Some social structures are very different from conventional Muslim communities. For example the Koyas in Kerala, are Nair converts, and retain the matrilineal system that still exists in Nair communities. It is to be noted that the above list is only indicative in nature and not exhaustive.


Though Islam is iconoclastic and its aggressive nature viewed negatively by other religions. Its contribution in many fields cannot be ignored.

The most visible contribution is in the field of architecture. The best example of this is of course the Taj Mahal but there are hundreds of other structures spread all over the country. Delhi of course tops the list. But it is no less impressive in the south were the Golconda Fort and the Salar Jung Museum are just a few examples of this.

Mughal paintings are the next important contribution in the field of art, this is a style of south asian painting which is basically confined to miniatures. It has been greatly influenced by Persian miniature paintings and is found in either books or albums.

Hindustani music which is very popular in north India is the next major Muslim influence in Indian art and culture. Distinguished Hindu musicians are called Pandits and Muslim musicians Ustads. The Sufi influence is visible in the fact that Muslim ustads have no inhibitions in singing composition in praise of Hindu deities. Sufi composers like Amir Khusro and Tansen enriched Hindustani music. Some of the popular modern exponents of Hindustani music are Pandit Ravi Shankar and Ustad Ali Akbar Khan. Mughals were great patrons of music and later many small princely states. In fact in the process of the evolution of Hindustani music a unique system of social organization linking musicians through apprenticeship to a particular style of music came into being which was called GHARANA. A few of these GHARANA are INDORE GHARANA, DELHI GHARANA, and PATIALA GHARANA etc.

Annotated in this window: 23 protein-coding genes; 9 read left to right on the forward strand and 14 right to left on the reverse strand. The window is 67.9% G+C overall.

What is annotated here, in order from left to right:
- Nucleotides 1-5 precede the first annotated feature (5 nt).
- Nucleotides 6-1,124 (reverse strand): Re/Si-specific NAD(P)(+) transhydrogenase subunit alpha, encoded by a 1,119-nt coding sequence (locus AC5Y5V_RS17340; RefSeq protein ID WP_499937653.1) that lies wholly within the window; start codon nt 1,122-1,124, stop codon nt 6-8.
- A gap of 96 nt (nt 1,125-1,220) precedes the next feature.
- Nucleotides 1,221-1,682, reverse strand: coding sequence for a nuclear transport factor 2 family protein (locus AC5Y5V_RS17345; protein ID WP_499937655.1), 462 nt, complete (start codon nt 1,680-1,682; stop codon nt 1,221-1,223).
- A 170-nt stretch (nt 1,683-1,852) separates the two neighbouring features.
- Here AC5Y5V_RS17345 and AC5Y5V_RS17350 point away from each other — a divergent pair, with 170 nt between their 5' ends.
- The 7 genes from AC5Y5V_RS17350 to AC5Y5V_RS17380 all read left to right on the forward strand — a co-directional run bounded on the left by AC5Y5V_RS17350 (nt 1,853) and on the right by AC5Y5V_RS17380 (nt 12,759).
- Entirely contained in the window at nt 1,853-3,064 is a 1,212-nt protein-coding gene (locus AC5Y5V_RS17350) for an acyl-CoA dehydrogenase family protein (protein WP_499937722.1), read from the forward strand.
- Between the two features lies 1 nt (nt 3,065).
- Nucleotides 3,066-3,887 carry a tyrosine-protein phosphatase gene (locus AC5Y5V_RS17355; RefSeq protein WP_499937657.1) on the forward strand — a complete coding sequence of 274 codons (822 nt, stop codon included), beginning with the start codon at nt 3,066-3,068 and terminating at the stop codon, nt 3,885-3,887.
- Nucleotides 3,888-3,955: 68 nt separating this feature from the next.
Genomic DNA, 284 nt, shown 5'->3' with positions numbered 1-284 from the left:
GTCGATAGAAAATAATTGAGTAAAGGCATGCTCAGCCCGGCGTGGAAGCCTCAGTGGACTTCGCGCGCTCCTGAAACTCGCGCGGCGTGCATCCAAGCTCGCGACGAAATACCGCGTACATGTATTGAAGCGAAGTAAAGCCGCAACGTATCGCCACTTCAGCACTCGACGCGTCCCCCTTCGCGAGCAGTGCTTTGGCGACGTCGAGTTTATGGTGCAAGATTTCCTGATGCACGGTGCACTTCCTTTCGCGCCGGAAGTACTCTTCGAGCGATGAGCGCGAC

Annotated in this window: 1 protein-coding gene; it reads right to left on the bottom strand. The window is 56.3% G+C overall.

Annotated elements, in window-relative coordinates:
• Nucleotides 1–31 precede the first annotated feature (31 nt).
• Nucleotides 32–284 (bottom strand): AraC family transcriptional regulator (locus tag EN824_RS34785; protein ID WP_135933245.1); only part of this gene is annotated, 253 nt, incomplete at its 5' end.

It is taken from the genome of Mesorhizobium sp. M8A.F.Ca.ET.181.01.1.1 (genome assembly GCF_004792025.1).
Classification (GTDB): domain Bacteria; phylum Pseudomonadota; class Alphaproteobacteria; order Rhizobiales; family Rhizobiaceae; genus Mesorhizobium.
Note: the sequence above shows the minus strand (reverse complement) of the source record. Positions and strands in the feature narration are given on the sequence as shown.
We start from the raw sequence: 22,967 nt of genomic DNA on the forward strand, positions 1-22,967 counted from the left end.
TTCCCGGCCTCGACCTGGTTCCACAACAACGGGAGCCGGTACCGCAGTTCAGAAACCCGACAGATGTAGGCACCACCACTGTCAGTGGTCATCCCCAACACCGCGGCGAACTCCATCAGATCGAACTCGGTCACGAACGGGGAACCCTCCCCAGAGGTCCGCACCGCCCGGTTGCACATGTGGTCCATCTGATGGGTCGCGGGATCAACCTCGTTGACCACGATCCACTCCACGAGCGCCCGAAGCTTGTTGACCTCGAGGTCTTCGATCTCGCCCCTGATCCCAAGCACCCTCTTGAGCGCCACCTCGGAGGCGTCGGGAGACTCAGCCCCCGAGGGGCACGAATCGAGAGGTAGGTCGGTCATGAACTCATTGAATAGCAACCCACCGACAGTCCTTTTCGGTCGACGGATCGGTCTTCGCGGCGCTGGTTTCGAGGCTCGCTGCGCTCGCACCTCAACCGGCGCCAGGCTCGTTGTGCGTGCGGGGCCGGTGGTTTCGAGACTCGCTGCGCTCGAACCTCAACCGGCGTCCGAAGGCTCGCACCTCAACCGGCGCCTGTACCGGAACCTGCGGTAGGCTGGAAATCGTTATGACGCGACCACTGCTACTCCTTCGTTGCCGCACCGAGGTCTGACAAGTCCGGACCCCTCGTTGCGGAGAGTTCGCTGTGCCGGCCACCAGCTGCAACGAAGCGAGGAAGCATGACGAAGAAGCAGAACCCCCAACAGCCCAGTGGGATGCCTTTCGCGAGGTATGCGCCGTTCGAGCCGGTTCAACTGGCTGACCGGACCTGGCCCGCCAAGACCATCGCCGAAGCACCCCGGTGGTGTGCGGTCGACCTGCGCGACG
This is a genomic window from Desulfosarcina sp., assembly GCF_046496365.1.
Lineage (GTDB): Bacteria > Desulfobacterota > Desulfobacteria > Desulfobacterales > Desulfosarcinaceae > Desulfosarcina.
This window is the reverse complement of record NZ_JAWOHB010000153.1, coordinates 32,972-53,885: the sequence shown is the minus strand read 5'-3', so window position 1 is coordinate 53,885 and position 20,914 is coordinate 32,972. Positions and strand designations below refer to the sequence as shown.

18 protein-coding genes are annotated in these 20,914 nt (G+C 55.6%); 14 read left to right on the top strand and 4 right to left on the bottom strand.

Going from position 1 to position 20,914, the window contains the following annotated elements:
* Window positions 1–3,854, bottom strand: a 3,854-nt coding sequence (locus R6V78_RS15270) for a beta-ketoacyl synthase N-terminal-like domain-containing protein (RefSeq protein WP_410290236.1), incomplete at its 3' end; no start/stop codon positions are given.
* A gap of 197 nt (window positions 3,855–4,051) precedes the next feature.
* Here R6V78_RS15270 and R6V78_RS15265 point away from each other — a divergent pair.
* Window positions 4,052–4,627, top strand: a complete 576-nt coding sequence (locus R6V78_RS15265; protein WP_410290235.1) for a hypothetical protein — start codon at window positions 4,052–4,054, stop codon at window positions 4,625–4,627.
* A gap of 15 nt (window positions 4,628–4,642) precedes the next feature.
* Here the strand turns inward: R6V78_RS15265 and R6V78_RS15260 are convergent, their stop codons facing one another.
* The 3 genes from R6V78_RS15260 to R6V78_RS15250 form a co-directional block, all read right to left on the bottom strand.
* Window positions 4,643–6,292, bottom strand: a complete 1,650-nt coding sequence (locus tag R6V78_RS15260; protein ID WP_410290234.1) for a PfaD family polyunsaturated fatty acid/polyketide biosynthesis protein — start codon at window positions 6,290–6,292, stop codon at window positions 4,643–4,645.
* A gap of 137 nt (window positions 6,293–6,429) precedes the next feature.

Another art form which evolved during Muslim rule was the QAWWALI. Originally performed in Sufi shrines it is of Persian origin. It is popular in Delhi and Hyderabad and other parts of northern india.

The other noteworthy contribution was in the field of administration. Mughals had inherited an administrative set up, particularly at the local level which was uniquely Indian. They modified it to meet an empire of sub-continental nature which the British later streamlined and modernized it.

It should not be forgotten that URDU is a unique byproduct of Hindu Muslim interaction. Though Persian was usually the language of the court and aristocracy, Urdu evolved out of a beautiful blend of Hindi and Persian.

moplah fish biriyani (malabar meen biriyani)
moplah fish biriyani (malabar meen biriyani)

ustad ali akbar khan



Submit a Comment
  • AbhijeetMohapatra profile image


    5 years ago from Bhubaneswar, India

    Sir each of the hub you wrote is quite wonderful. Sir, If you can devote some of your precious time and energy to have a chat i would be happy.

    Sincerely Yours

    Young Friend

  • ram_m profile imageAUTHOR


    6 years ago from India

    Thank you jxb7076 I'm happy you found the hub useful

  • jxb7076 profile image

    James Brown 

    6 years ago from United States of America

    This was an excellent historical timeline of India. I learnd a lot. Thanks for sharing.